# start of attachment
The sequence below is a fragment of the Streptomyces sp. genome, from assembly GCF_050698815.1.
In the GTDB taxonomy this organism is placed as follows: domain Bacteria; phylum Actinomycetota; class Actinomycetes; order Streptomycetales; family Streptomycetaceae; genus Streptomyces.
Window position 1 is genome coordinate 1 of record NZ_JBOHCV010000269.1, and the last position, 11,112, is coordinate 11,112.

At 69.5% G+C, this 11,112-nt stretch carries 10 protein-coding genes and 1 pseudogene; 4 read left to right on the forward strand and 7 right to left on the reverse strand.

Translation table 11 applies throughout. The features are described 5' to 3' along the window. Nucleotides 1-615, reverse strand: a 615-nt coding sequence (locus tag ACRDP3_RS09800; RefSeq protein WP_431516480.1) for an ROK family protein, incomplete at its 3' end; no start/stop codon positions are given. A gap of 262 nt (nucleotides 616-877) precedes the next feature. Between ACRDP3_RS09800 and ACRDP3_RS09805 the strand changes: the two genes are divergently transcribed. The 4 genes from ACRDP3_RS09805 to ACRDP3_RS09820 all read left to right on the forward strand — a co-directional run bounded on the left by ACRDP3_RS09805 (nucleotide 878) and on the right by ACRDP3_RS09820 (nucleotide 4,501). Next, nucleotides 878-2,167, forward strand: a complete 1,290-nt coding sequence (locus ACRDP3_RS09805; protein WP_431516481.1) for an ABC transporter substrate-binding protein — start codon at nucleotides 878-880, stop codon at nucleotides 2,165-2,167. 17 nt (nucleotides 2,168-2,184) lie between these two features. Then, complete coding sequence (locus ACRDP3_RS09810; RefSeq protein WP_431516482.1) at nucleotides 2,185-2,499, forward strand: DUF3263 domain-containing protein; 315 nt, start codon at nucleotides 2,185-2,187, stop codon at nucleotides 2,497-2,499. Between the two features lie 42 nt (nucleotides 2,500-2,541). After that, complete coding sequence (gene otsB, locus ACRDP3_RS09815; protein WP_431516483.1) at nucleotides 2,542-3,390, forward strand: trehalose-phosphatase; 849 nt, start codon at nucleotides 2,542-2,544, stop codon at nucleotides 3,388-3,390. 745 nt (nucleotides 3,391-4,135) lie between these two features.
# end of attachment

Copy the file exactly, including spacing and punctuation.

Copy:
The sequence below is a fragment of the Streptomyces sp. genome, from assembly GCF_050698815.1.
In the GTDB taxonomy this organism is placed as follows: domain Bacteria; phylum Actinomycetota; class Actinomycetes; order Streptomycetales; family Streptomycetaceae; genus Streptomyces.
Window position 1 is genome coordinate 1 of record NZ_JBOHCV010000269.1, and the last position, 11,112, is coordinate 11,112.

At 69.5% G+C, this 11,112-nt stretch carries 10 protein-coding genes and 1 pseudogene; 4 read left to right on the forward strand and 7 right to left on the reverse strand.

Translation table 11 applies throughout. The features are described 5' to 3' along the window. Nucleotides 1-615, reverse strand: a 615-nt coding sequence (locus tag ACRDP3_RS09800; RefSeq protein WP_431516480.1) for an ROK family protein, incomplete at its 3' end; no start/stop codon positions are given. A gap of 262 nt (nucleotides 616-877) precedes the next feature. Between ACRDP3_RS09800 and ACRDP3_RS09805 the strand changes: the two genes are divergently transcribed. The 4 genes from ACRDP3_RS09805 to ACRDP3_RS09820 all read left to right on the forward strand — a co-directional run bounded on the left by ACRDP3_RS09805 (nucleotide 878) and on the right by ACRDP3_RS09820 (nucleotide 4,501). Next, nucleotides 878-2,167, forward strand: a complete 1,290-nt coding sequence (locus ACRDP3_RS09805; protein WP_431516481.1) for an ABC transporter substrate-binding protein — start codon at nucleotides 878-880, stop codon at nucleotides 2,165-2,167. 17 nt (nucleotides 2,168-2,184) lie between these two features. Then, complete coding sequence (locus ACRDP3_RS09810; RefSeq protein WP_431516482.1) at nucleotides 2,185-2,499, forward strand: DUF3263 domain-containing protein; 315 nt, start codon at nucleotides 2,185-2,187, stop codon at nucleotides 2,497-2,499. Between the two features lie 42 nt (nucleotides 2,500-2,541). After that, complete coding sequence (gene otsB, locus ACRDP3_RS09815; protein WP_431516483.1) at nucleotides 2,542-3,390, forward strand: trehalose-phosphatase; 849 nt, start codon at nucleotides 2,542-2,544, stop codon at nucleotides 3,388-3,390. 745 nt (nucleotides 3,391-4,135) lie between these two features.